RIAA dismisses Warner v. Cassin, "making available" case --> CDMCA

Ray Beckerman of "Recording Industry vs. The People" has posted the latest with RIAA's "Making Available" theory. Likely believing that the USA's DMCA is not strong enough on "making available" (IE: that it still requires evidence of infringing activities), they have dismissed their own "Warner v. Cassin" case.

"Making available" is one of the policies to watch closely with the tabling of the new Copyright bill this morning. Will copyright holders have to collect evidence of infringing activity, as simple as downloading and examining a file to know for sure what its contents were? This is what lost CRIA their case in Canada, and is what seems to be causing the RIAA to lose cases in the USA. It was our much stronger federal privacy law PIPEDA that was the major difference, not some alleged flaw in Canadian copyright law that a Canadian DMCA would "fix".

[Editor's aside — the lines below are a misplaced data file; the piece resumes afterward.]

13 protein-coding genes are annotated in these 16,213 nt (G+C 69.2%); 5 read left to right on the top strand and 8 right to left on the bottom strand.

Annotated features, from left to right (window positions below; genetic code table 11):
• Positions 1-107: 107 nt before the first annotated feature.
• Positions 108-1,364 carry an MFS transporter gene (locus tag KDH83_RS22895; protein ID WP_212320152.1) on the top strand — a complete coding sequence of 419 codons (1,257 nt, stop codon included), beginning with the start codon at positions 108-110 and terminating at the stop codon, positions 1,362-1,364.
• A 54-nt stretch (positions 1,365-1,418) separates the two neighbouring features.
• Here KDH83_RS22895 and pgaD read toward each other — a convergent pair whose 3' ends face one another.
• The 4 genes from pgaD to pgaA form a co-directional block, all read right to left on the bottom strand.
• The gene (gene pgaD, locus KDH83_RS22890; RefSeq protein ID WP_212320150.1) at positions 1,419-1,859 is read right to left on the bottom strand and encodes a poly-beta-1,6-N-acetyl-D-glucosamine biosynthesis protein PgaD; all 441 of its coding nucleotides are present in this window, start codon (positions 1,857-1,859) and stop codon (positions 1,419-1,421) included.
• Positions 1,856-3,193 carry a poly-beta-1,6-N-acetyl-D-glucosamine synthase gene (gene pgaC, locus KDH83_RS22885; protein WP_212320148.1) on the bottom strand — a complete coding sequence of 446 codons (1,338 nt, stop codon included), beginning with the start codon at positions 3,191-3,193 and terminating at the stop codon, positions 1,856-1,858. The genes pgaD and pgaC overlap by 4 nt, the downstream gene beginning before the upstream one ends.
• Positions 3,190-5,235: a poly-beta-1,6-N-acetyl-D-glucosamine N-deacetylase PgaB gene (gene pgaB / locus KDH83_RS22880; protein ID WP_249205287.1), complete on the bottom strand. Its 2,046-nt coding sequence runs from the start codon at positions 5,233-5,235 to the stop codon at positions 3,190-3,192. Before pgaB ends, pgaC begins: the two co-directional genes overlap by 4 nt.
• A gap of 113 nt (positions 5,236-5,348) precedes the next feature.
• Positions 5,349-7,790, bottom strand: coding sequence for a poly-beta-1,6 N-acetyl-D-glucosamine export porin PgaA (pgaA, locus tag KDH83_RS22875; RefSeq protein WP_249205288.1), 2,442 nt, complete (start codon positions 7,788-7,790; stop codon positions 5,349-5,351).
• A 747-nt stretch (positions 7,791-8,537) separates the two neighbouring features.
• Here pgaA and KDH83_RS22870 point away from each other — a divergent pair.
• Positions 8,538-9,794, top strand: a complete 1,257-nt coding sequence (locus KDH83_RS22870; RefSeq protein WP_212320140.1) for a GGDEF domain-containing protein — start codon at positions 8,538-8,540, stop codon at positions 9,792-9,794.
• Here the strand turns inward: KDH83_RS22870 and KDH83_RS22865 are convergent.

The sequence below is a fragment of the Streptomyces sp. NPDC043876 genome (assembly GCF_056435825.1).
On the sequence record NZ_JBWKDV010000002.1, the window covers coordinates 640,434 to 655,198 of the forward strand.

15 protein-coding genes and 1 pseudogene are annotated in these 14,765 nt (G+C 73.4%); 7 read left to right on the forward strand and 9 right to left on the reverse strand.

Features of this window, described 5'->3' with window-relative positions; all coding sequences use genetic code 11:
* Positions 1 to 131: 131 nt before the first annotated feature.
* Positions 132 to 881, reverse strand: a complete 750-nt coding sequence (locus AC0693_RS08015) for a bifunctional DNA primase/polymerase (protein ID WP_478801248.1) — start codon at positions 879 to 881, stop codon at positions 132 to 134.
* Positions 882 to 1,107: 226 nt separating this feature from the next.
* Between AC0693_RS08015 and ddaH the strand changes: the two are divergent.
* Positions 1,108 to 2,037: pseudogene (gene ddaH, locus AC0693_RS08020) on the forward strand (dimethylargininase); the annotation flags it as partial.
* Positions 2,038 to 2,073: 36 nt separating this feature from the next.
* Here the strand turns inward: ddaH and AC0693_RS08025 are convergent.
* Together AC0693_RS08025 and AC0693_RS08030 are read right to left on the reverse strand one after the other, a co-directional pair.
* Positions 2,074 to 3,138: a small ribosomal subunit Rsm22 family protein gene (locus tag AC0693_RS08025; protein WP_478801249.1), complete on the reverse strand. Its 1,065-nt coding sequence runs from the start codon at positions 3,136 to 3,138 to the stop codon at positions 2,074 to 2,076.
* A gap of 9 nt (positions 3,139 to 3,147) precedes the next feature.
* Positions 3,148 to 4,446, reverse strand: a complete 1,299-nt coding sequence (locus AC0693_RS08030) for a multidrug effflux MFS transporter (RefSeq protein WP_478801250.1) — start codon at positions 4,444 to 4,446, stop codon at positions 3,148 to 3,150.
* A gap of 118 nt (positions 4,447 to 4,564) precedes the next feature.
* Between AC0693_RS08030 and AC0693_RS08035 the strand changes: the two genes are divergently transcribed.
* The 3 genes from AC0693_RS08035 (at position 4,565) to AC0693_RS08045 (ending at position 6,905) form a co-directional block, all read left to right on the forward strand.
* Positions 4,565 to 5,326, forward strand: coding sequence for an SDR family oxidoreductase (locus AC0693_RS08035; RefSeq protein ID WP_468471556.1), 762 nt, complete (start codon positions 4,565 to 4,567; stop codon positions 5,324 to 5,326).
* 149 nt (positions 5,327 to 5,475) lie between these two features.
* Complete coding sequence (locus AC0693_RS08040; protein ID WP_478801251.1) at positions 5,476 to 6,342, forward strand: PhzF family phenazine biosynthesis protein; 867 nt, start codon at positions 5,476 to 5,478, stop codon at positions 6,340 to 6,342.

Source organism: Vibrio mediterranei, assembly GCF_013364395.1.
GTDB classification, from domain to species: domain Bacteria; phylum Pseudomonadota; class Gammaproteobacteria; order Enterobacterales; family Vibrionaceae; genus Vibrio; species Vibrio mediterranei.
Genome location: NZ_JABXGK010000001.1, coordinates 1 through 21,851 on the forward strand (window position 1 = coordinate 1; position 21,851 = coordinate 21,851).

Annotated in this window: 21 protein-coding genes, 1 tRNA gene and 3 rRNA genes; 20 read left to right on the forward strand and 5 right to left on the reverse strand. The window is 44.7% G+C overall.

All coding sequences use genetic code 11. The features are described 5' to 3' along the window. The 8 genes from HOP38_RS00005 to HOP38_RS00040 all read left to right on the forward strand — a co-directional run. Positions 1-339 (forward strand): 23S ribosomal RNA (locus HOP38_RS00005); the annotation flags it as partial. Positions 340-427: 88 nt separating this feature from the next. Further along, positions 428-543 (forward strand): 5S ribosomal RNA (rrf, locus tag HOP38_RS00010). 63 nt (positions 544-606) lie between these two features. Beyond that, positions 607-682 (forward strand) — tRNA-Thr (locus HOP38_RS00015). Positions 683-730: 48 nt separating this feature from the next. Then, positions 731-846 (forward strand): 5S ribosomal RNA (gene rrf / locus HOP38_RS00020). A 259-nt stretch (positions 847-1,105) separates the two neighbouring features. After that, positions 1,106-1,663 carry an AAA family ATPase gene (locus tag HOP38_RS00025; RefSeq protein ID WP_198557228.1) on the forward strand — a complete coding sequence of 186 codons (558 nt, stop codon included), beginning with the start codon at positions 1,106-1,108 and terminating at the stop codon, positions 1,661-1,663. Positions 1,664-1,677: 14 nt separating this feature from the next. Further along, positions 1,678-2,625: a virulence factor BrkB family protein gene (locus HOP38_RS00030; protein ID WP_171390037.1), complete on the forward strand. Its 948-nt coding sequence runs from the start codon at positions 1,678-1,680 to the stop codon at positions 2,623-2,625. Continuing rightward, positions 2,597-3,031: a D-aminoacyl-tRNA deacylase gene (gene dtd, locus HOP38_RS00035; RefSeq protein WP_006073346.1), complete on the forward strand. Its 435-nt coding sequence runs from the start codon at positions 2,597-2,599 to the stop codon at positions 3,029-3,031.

Key policy areas in DMCA (WTC + WPPT + ISP liability):

  • Does "Making available" remove requirements for evidence of actual infringing activity (distribution, communication)?
  • Does "Legal protection for TPMs" apply to otherwise non-infringing activities? Does it create a new "Right of non-interoperability" for copyright holders, and a new "right to not hand keys over to owner" for IT device manufacturers?
  • Does the ISP liability regime require notices be truthful, with adequate consequences for invalid or false notices (Which are extremely common)? Will a court need to be involved to verify the validity before action is forced to be taken by the ISP beyond being a communications carrier (IE: notifying the customer of the notice)?

If the government presumed that copyright holders could do no wrong (even though the entertainment industry is increasingly launching Denial of Service and other computer crimes), and that other Canadian citizens could do no right, then this bill will be as unbalanced as predicted. Hopefully the predictions are false.